Paris 2024 takes ‘shift in approach’ in bid to cut costs

The organisers of the Paris 2024 Olympic and Paralympic Games have taken further steps to rework their delivery strategy as part of ongoing efforts to cut costs in the wake of the Covid-19 pandemic.

Last month, Paris 2024 president Tony Estanguet (pictured) revealed that the local organising committee was looking to adapt the Games master plan in response to the financial impact of the coronavirus crisis, identifying transport, accommodation and human resources as areas that could be cut back to save “millions of euros”.

This week, Paris 2024 presented a progress report during a virtual meeting of the International Olympic Committee’s (IOC) Paris 2024 coordination commission and local delivery partners, including representatives from the city of Paris and the French Olympic and Paralympic committees.

One cost-saving measure already confirmed is a plan to reduce the number of beds in the Athletes’ Village, located in the Seine-Saint-Denis area of Paris, from just over 17,000 to around 14,000.

An IOC statement released after the meeting described preparations so far as ‘innovative and responsible’, adding that organisers had taken a ‘shift in approach’ and would be actively seeking ‘creative and sustainable optimisations’ of the Games delivery strategy.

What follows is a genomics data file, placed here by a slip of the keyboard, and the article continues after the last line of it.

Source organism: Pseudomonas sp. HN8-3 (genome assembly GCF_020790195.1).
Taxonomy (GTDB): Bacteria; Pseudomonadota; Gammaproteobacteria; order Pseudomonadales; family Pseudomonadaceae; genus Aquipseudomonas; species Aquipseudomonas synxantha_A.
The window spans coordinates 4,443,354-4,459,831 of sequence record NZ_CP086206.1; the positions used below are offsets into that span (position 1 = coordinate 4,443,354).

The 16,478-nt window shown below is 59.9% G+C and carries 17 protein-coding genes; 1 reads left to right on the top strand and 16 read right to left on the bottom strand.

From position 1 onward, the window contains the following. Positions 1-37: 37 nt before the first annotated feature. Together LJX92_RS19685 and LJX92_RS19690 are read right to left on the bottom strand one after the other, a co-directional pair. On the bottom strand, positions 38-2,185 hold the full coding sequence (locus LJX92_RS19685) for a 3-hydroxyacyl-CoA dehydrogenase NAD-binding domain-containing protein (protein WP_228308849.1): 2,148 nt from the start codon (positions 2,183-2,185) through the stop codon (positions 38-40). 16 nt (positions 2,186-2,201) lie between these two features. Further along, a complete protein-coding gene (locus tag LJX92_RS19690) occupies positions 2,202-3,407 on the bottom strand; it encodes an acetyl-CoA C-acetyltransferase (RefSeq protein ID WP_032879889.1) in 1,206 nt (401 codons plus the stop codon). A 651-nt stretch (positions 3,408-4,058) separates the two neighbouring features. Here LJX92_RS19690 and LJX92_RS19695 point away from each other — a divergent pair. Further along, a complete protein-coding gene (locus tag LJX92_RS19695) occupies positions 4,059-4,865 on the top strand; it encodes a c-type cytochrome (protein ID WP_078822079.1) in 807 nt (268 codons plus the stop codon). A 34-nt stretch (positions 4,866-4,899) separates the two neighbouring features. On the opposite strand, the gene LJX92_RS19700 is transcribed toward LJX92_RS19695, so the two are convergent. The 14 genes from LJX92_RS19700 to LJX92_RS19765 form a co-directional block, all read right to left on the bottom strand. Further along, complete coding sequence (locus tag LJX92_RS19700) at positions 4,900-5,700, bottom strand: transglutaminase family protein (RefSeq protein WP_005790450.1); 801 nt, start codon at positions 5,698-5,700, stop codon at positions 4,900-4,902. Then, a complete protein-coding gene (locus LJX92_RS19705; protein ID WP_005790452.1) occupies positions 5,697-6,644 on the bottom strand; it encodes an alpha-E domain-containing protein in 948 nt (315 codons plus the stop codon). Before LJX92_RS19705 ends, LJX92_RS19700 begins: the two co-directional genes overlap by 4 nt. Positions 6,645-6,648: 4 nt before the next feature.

"From the start, our common purpose has been to create the Games of a new era - Games that are responsible, sustainable, socially conscious, and open for everyone to take part,” Estanguet said in a statement.

"The current context and the unprecedented crisis we are experiencing means we need to go even further in the directions we choose together.” 

Authorities in Paris have spoken in recent weeks of the extent to which the Covid-19 crisis has presented new financial challenges ahead of the Games, the budget for which stands at an estimated €6.8 billion (US$7.5 billion).

In April, Guy Drut, an IOC member and former French sports minister, said that plans for the event are “obsolete and outdated” as a result of the pandemic, while Paris mayor Anne Hidalgo has acknowledged that significant savings would have to be made.

During this week’s coordination commission meeting, Paris 2024 provided updates on the status of Games-related construction projects, including the Aquatic Centre and the multi-use Arena La Chapelle, contracts for both of which have been awarded to Paris-based construction firm Bouygues in recent weeks.

Organisers also updated on the status of Paralympic preparations, the progress of a number of other venues and the unveiling of Paris’ new emblem, as well as other initiatives regarding Games legacy and sustainability.

The Paris Olympic Games are due to take place from 26th July to 11th August 2024, with the Paralympic Games following between 28th August and 8th September 2024.




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